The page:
Five of the eight submissions in our survey that had completed review reported receiving their decision ahead of the standard target date, while three received their decision on the target date. No company reported a delay in receiving their decision. Earlier decisions are not reflected in the official tracking system held by Health Canada and do not impact performance metrics. Overall, respondents indicated a positive experience with NASWSI, with 80% indicating that they would choose to follow the Access pathway again for another submission.


When asked for recommendations to improve reviews under the Access Consortium, responses generally fell into two categories: predictability and harmonization.


Enhanced predictability and consistency are imperative to persuading sponsors to entrust their assets to review through an optional, novel review pathway. Companies want to know that the intended benefits are real and can be relied on. If company resources have been allocated against the expectation of receipt of consolidated questions, it is difficult to suddenly pivot and be prepared to respond to rolling questions with short response times. A single experience such as this may deter a sponsor from venturing into this process again.

Sponsors would also like to be assured of consistently shorter review times. While the results to date have been largely positive, it is hoped that as the collective experience grows, and health authorities are truly work-sharing to the most reasonable extent possible, the reduction in workload for each member health authority should translate into consistent and predictable reductions in review timelines, regardless of which countries are participating and which country takes the lead on any particular module.


In terms of harmonization, the lack of an aligned process for priority review across agencies was viewed as an opportunity for improvement. Currently, all participating countries must accept the submission through their own priority review pathway for it to be eligible for priority review through the Access Consortium. The logistics of coordinating this are extremely complex given the different requirements, processes, and timelines across the various countries. A single aligned application process for priority status with common timelines for the decision would greatly facilitate filing submissions for these important products through NASWSI.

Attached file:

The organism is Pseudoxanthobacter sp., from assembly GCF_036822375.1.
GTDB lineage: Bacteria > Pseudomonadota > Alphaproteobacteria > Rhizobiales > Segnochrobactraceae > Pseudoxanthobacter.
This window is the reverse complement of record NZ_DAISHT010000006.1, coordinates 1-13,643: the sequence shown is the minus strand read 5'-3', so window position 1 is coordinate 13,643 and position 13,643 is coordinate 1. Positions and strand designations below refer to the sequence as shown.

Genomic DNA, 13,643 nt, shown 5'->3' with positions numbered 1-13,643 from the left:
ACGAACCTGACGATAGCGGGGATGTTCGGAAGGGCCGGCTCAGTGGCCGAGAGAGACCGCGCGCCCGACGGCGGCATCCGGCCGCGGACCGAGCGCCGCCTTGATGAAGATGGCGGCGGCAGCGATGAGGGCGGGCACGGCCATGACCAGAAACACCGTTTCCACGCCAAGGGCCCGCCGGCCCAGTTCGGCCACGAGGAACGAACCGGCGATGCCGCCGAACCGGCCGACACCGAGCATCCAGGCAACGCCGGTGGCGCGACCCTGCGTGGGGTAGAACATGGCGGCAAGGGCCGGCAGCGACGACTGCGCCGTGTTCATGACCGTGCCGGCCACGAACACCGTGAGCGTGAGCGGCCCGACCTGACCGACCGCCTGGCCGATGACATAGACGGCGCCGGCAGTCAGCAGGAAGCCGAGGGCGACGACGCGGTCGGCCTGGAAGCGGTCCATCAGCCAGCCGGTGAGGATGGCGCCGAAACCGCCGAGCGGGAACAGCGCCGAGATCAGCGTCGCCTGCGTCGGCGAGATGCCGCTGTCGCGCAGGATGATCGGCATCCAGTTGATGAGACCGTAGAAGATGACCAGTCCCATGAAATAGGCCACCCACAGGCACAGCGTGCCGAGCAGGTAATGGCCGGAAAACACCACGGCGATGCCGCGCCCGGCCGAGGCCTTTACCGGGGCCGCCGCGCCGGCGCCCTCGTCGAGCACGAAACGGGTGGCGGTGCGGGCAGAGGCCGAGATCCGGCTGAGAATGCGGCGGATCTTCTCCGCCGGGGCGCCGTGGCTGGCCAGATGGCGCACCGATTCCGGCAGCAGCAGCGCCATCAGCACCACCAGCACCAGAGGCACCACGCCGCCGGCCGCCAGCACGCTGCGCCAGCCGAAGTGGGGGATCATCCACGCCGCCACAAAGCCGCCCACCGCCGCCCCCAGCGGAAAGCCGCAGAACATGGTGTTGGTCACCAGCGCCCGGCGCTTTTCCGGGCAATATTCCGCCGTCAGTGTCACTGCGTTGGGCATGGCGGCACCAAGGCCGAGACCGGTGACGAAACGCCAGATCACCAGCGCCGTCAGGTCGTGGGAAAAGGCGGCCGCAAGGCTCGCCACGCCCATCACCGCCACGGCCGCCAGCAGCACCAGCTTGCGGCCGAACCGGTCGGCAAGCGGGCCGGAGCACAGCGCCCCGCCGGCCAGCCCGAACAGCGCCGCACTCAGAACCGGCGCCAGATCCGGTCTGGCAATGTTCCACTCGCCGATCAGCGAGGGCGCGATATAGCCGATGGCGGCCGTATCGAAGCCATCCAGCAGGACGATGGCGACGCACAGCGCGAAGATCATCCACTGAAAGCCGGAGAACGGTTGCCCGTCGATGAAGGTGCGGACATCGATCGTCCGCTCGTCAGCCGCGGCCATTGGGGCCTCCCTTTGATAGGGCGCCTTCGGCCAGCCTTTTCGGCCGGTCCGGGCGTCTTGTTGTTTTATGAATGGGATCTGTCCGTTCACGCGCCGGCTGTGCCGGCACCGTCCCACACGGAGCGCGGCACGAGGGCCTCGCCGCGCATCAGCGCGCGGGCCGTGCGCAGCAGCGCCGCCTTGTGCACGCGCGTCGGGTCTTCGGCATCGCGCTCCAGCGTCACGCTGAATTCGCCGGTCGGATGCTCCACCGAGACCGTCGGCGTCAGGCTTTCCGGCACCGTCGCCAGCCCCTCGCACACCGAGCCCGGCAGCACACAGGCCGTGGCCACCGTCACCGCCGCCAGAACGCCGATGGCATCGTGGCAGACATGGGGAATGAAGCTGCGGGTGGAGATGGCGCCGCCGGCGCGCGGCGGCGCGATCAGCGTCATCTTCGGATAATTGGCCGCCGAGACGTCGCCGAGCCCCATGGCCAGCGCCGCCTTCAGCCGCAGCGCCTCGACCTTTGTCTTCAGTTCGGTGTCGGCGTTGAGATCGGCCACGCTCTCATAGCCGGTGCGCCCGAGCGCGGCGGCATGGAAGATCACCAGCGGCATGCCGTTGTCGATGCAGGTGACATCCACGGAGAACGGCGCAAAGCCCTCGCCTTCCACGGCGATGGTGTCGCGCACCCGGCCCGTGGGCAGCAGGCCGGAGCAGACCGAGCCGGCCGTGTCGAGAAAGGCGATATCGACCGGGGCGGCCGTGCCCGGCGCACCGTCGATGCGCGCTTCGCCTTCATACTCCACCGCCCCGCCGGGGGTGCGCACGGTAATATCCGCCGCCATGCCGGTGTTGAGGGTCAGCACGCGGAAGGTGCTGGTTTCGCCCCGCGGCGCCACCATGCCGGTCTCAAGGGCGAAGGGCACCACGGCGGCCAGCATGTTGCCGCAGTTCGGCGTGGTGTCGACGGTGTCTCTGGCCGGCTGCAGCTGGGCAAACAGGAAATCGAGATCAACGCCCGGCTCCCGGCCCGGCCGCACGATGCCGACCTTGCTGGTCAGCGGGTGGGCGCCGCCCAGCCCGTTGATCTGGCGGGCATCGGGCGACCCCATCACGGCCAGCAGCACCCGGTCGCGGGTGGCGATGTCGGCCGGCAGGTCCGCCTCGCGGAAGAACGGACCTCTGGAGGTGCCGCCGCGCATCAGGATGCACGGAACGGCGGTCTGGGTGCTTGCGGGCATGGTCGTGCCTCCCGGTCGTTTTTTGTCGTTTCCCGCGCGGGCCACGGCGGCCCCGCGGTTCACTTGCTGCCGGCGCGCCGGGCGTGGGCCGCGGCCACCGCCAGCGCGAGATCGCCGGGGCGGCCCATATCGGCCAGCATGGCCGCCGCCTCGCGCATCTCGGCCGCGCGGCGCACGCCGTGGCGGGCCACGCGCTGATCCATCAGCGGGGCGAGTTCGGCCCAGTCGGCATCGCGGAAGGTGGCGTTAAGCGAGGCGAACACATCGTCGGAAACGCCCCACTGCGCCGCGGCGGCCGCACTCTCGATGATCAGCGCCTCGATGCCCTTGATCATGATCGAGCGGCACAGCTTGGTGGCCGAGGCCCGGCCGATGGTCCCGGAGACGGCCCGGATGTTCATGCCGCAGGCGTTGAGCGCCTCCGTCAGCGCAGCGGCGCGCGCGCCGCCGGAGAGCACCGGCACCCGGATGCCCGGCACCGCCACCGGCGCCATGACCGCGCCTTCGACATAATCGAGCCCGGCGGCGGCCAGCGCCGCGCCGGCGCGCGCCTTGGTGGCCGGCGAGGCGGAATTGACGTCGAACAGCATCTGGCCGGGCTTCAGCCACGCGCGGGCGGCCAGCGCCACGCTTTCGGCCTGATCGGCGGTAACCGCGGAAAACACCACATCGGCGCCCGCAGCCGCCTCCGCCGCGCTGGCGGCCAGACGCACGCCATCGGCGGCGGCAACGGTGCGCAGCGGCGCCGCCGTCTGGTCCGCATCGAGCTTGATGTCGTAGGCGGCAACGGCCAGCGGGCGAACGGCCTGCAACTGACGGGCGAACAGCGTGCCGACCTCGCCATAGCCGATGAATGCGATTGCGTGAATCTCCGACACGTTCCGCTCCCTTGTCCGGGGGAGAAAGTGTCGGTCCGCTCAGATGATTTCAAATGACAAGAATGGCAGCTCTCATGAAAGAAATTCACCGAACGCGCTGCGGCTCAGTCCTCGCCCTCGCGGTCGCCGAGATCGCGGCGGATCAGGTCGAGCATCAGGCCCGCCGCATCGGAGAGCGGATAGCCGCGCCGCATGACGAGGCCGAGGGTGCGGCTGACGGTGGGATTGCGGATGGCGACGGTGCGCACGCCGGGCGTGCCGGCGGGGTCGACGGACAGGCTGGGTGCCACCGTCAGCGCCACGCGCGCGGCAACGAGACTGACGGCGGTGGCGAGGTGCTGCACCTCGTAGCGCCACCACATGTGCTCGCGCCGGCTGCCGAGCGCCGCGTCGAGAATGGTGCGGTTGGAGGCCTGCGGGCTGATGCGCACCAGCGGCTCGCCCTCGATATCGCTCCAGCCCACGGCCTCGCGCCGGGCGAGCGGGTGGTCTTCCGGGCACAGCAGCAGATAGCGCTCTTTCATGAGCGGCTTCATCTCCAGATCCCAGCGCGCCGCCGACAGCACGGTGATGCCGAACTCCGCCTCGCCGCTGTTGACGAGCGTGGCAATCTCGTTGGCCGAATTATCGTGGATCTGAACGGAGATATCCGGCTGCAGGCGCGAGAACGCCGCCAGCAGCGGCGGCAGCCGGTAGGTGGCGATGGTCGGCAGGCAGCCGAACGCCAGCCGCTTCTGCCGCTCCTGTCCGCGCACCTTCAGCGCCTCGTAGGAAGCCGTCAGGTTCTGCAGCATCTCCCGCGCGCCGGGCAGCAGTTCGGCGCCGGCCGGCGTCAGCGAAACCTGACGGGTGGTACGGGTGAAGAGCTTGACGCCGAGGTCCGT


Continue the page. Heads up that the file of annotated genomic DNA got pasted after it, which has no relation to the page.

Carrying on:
In addition, if the true goal of this process is to learn from each other and work toward convergence, there is still room for improvement: Canada-specific documents/templates (e.g., Module 1 CS-BE requirements, Module 3 regional documents), which can slow down the preparation and submission timelines especially for smaller companies (as shown in the recent CIRS report), are still required.

Canada-Specific Requirements Remain A Factor

Indicators of NASWSI Success

Participating health authorities appear committed to the success of this pathway and outlined in their recently issued Strategic Plan the metrics they will use to measure success toward their stated goal to become regulators of choice:

  • increase in applications to Access at the same time or soon after being filed with other major medicines regulators
  • increase in number of products made available to patients through Access
  • increase in diversity of products assessed through Access
  • decrease in average time to market for products assessed under Access
  • reduced effort and duplication for both regulators and industry
  • increased collaboration on the alignment of products with healthcare system needs that are made available to patients through Access
  • increased collaboration on global GxP inspections
  • increase in number of ICH guidelines implemented through Access collaboration.

Broader Policy Consideration

While the potential reduced review timeline through the Access Consortium is positive and motivating, this alone is insufficient to ensure faster patient access to new therapies. The Canadian reimbursement system for new medicines remains complex and highly unpredictable. Much greater coordination and alignment is required across the review and reimbursement system to capture the full benefits from the Access Consortium. This would involve close collaboration and engagement with health technology assessment agencies (CADTH and INESSS), the pan-Canadian Pharmaceutical Alliance (which deals with price negotiation), and public drug plans. Faster health authority approval does not equate to faster patient access. Closer collaboration is needed to foster faster access for better patient outcomes.